Leprosy

What is Leprosy?

Leprosy is an infectious disease caused by the bacterium Mycobacterium leprae. Usually called Hansen’s Disease, leprosy can cause nerve damage and affect the skin and extremities. It can spread between people through nasal secretions and in the air through coughing and sneezing, as well as through hand-to-hand contact. Fortunately, most people are naturally immune to the bacterium that causes leprosy.

A disease similar to modern-day leprosy has been around for thousands of years. Once it was considered a slow and painful death sentence, but in modern times it is easily treated with antibiotics.

Because leprosy impacts the nerves, sufferers lose feeling in their extremities. That inability to feel their fingers, toes, noses, etc., can lead to those body parts getting easily injured or infected.

What are the Symptoms of Leprosy?

In the early stages of leprosy, you may see spots on your skin that are slightly light or dark. Eventually, the spots become numb and you lose any hair on the affected skin. Other patients don’t have spots, but may feel numbness in their fingers or toes. These symptoms increase in severity very gradually, over the course of 2 to 10 years.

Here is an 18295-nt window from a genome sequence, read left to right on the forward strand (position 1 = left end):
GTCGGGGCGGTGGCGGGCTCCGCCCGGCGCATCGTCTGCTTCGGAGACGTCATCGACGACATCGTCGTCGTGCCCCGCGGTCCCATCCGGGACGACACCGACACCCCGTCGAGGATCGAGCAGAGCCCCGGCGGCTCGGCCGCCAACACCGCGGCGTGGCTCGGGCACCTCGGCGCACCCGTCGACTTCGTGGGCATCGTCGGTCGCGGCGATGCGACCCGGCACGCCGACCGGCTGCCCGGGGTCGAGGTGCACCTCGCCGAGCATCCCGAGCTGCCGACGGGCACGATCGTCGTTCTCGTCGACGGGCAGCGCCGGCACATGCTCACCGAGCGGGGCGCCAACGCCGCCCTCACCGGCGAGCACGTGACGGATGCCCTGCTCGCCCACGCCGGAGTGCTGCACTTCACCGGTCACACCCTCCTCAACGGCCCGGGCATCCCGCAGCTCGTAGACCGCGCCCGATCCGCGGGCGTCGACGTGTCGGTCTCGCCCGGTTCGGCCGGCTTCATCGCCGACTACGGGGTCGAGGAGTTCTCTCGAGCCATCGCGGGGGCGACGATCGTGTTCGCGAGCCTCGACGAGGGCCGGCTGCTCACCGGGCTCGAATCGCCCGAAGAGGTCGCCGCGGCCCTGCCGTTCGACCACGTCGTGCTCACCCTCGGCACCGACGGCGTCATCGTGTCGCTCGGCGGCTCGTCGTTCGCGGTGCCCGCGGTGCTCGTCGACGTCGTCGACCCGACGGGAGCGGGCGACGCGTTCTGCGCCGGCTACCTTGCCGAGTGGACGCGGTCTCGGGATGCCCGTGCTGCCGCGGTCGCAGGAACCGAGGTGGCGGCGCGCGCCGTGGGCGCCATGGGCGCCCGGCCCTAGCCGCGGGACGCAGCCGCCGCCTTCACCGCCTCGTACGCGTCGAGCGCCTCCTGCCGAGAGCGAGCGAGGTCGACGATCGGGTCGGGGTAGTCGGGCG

Advanced leprosy causes muscle paralysis. Your hands may curl unnaturally and you may lose the ability to blink. Nerves in your legs stop working and you don’t feel your feet. These issues can lead to the loss of extremities, blindness and deformity.

How is Leprosy Treated?

Leprosy can be treated through a long-term course of antibiotics. Your doctor may have you take a combination of antibiotics for a period of 6 months to 2 years to ensure the bacteria are completely gone from your body.

There are often no remaining issues after leprosy has been treated. However, if you had already begun to feel numbness before you received treatment, you may have permanent nerve damage.

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Last Reviewed:
October 09, 2016
Last Updated:
September 01, 2017
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